It was hard to pin the White House down on specifics behind some of the programs. The manufacturing hubs, for example, require a sustained level of funding to help innovative businesses get on their feet and thrive. The money for the initial experiments in Ohio and North Carolina was found in the defense and energy budgets. Is there enough money for the six more the president promised and to sustain the investment for a sufficient duration? White House aides would not immediately say. “If you have uncertain funding for a very short time, the danger would be that you have startups that can’t scale up and then remain in a kid of zombie limbo,” says Mark Muro, policy director of the Metropolitan Policy Program at the Brookings Institution.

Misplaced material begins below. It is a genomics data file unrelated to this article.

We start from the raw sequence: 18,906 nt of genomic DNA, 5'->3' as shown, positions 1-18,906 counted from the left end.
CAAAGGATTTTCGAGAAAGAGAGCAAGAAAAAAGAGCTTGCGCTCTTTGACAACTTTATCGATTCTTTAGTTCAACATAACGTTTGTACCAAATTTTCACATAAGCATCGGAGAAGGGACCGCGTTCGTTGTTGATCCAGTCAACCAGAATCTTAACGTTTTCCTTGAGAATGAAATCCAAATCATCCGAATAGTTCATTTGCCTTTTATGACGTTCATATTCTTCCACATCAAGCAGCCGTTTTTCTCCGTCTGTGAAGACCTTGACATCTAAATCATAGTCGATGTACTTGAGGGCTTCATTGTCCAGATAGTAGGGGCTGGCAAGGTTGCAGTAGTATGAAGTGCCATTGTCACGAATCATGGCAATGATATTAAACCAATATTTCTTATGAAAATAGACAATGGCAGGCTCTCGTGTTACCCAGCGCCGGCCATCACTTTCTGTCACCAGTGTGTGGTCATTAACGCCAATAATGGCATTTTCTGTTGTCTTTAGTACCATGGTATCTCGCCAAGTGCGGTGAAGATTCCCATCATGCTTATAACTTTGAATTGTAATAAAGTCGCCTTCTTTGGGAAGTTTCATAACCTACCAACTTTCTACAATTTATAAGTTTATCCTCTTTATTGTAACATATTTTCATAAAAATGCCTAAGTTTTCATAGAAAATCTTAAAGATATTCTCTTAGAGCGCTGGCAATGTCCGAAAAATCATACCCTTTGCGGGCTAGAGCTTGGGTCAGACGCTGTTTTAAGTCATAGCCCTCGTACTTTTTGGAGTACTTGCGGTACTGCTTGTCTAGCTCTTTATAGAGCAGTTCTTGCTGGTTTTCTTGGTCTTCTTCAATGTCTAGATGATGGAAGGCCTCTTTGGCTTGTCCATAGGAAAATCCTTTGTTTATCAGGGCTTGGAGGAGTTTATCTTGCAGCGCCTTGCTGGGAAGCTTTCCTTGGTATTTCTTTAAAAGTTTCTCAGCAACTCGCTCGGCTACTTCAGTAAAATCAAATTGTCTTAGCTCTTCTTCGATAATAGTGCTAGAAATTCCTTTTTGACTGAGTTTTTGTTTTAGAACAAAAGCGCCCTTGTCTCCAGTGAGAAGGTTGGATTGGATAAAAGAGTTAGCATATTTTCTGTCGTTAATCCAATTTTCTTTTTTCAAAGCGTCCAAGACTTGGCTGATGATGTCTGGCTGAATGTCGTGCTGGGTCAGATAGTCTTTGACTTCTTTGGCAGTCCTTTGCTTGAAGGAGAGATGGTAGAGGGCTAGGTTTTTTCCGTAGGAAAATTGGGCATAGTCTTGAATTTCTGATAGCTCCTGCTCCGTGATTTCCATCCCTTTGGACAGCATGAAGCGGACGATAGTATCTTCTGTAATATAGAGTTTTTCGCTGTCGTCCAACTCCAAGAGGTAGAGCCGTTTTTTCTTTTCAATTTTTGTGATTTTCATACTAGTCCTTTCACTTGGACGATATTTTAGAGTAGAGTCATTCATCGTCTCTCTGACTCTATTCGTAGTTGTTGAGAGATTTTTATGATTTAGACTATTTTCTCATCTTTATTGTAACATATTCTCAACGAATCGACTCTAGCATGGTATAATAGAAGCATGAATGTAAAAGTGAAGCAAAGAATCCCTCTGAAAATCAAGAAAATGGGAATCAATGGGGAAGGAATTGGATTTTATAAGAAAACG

The president says he is focused on the big issue—the welfare of the middle class—and that he is doing everything he possibly can to further that goal. If better posture would help, he’d sit up straight, on the theory of his speech that every bit counts. But to take big strides the president needs Congress’s cooperation, which meant this ended up being a thoroughly conventional speech in which he called on his audience to help him enact tax reform, extend unemployment benefits, reform immigration laws, raise the minimum wage, and expand the Earned Income Tax Credit to apply to workers without children.